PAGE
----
Thursday, October 16, 2008

The Case of the Missing Budworms

Spruce budworm is a caterpillar for most of its life, then briefly a moth which feeds on the buds and young expanding shoots of several boreal conifer species, especially white spruce. Spruce budworm is distributed across Canada and irregularly appeared in marginal numbers in eastern interior Alaska. Until recently, that is.

Budworm numbers erupted (in biology such a population outbreak is an “irruption”) in central Alaska in 1989-1990, 1993, 1995, and for sure in 2006-2007. Across Canada, spruce budworm (OK, let’s call it SBW like the pros) is responsible for 40 percent of the volume of commercial timber killed by all insects and diseases, or at least all that are monitored. So the appearance of SBW is a big deal, and for white spruce, a bad deal.

Why now in Alaska? Surprisingly, it’s not actually one of those mysteries of science. SBW kills so much timber that it’s been studied closely and well. The basic answer is the warmer the weather at critical stages during its development, the faster it develops. This means that during warm years a higher percentage of the class of hatched eggs graduates to the tree-eating and reproductive stages of life before they run out of time and are terminated by the change of seasons. And, of course, with more bugs you get more chewed-up, dead spruce.

Warm Augusts give the SBW first larva stage a head start on their second larva stage. Big deal, you say! Well, yeah, actually. Because when SBW are in the fully developed second larva stage their numbers are not, repeat not, significantly reduced by winter cold no matter how severe.

So, by contrast, cold Augusts won’t let the SBW reach full second larva stage development before the first frost thins the herd. So, after a warm August a warm May/June the next year speeds extra high numbers of the previous year’s SBW class on to reproductive adults. Now you’ve got an “irruption” on your hands.

So, here’s they mystery. August 2007 was fourth warmest in the 104-year Fairbanks record. And if you shook a spruce tree in May or June 2008 in much of central Alaska various SBW larva stages fell out. OK, on track for irruption. But by early July 2008 SBW were hard to find. And you will look long and hard to find a 2008 pupa case that a reproductive adult moth cracked open and flew from.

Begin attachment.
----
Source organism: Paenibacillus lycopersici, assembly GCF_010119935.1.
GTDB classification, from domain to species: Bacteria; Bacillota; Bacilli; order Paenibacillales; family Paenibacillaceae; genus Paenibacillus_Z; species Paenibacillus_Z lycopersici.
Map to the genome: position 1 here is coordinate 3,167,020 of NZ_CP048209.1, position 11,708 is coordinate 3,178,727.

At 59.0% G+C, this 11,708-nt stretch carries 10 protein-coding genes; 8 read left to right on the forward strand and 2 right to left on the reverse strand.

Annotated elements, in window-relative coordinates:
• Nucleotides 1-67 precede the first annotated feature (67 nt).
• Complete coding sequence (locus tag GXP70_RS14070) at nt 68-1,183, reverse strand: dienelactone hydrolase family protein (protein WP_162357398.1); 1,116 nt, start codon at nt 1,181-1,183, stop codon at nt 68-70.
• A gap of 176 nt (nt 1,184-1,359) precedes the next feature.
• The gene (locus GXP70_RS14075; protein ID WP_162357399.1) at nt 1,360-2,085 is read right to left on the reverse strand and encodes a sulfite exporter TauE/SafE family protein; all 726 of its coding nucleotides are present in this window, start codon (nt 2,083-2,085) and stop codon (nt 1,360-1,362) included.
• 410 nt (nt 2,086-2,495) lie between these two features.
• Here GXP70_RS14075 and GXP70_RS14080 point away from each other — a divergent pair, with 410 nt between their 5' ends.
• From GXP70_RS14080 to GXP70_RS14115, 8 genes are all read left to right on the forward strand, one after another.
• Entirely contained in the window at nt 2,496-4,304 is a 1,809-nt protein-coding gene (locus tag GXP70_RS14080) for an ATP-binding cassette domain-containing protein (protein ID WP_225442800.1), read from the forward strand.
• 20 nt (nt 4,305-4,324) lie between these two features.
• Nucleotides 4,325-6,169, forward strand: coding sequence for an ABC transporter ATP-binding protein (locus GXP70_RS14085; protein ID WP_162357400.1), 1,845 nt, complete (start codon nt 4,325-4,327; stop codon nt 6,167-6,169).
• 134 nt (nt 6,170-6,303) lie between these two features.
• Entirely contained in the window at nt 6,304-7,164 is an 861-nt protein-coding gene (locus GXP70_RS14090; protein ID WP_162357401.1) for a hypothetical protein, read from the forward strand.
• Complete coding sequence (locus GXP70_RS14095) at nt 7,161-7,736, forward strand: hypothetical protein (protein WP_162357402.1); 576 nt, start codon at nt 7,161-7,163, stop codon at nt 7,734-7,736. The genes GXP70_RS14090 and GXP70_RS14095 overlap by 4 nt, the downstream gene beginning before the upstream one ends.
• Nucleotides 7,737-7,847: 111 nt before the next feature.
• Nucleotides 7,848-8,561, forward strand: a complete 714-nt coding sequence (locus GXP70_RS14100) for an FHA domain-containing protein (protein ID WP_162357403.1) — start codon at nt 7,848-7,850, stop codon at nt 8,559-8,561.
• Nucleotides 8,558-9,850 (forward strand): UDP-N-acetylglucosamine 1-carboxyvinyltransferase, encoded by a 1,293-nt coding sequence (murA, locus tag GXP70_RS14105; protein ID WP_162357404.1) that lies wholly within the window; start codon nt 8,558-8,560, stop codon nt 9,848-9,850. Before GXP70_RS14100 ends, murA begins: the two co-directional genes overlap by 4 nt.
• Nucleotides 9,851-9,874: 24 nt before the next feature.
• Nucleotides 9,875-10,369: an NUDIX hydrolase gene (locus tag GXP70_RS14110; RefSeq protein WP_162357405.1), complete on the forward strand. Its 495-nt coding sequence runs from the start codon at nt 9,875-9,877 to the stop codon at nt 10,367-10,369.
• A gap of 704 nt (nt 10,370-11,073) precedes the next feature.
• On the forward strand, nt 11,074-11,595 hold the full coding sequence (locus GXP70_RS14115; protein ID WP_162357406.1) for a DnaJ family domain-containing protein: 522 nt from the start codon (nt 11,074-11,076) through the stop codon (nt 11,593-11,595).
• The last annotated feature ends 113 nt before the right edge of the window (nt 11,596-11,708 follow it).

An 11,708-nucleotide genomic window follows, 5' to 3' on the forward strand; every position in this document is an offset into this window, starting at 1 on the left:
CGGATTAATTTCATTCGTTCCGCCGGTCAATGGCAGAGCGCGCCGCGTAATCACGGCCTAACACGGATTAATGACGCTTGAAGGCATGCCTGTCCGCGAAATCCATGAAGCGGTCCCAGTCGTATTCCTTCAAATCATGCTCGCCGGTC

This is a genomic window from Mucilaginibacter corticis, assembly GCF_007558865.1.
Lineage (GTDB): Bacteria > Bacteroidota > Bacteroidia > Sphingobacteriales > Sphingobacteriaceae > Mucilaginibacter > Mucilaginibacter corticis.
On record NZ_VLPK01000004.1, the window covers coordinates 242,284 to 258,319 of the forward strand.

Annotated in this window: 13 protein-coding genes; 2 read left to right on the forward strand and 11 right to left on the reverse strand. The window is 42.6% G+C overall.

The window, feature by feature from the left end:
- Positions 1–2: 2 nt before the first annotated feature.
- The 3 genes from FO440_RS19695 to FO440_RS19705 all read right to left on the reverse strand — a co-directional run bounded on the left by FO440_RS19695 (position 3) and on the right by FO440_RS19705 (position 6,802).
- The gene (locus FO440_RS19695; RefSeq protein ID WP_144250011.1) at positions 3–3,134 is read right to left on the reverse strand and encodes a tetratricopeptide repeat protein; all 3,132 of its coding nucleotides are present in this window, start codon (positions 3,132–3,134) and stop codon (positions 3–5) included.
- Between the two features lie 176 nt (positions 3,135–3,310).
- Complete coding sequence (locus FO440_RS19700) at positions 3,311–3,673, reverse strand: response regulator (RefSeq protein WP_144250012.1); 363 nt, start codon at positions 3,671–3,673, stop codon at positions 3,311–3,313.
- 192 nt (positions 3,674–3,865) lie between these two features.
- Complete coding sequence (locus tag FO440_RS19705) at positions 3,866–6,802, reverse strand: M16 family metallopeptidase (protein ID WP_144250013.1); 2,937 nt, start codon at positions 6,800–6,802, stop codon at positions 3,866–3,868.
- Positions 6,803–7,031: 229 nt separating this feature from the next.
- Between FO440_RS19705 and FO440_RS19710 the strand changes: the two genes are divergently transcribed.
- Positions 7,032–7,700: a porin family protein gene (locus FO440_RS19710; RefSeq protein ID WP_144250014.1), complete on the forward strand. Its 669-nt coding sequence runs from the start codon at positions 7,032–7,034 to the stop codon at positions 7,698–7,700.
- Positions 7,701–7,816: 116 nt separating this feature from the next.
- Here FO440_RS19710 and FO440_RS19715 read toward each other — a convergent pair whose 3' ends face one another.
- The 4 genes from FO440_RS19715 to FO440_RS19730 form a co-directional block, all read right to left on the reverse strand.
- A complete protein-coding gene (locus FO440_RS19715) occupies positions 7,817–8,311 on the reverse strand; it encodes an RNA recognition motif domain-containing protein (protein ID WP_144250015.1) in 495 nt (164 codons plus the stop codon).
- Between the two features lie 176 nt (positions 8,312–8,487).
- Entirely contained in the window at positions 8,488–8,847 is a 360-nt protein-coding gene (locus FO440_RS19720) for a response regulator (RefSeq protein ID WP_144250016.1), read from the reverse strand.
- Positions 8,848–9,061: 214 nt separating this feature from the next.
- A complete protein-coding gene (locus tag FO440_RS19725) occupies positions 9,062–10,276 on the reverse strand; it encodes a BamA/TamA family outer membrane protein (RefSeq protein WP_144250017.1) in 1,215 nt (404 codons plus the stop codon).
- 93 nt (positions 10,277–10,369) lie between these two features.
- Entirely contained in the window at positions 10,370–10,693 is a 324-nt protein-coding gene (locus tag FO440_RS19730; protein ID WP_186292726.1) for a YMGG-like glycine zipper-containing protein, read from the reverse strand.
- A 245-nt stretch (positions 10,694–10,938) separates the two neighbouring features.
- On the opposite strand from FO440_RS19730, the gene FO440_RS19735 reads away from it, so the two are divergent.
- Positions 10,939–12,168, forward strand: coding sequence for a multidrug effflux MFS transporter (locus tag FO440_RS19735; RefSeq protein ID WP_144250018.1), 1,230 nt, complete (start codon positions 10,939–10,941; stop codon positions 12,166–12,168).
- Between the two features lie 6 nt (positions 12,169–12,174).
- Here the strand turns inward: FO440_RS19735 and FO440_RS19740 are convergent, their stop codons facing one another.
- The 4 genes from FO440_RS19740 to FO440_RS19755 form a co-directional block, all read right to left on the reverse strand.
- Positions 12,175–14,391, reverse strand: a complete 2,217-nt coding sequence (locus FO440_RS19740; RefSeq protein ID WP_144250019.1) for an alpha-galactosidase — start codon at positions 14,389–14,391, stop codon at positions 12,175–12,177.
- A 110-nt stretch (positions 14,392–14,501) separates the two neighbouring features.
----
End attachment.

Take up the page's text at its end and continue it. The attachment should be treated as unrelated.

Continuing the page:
So what do you think happened?

Also, August 2008 weather in central Alaska - lack of warmth in the daily high temperatures but not particularly cold overall - is really poor budworm weather. So your spruces should get a break in 2009. But a new El NiƱo in the Pacific may give a boost to Alaska summer 2009 temperatures, so that you shouldn’t count the SBW out for 2010.
post by Glenn Juday
Professor of Forest Ecology
Further reading:
Wikipedia entry on Spruce Budworm
Alaska's Changing Boreal Forest, by Francis Stuart Chapin, et al. 2006. Oxford University Press.
• Alaska Division of Forestry Alaska Forest Health Protection Program
"Spruce Beetles, Budworms, and Climate Warming," by Glenn P. Juday, global glimpses v. 6 n. 1, April 1998. Center for Global Change & Arctic System Research.

1 comment:

ootuks said...

In this fall-winter of 2008 in Kodiak, I saw more SBW moths than I remember in my 50+ years here. The high numbers carried into November, even after periods of cold weather.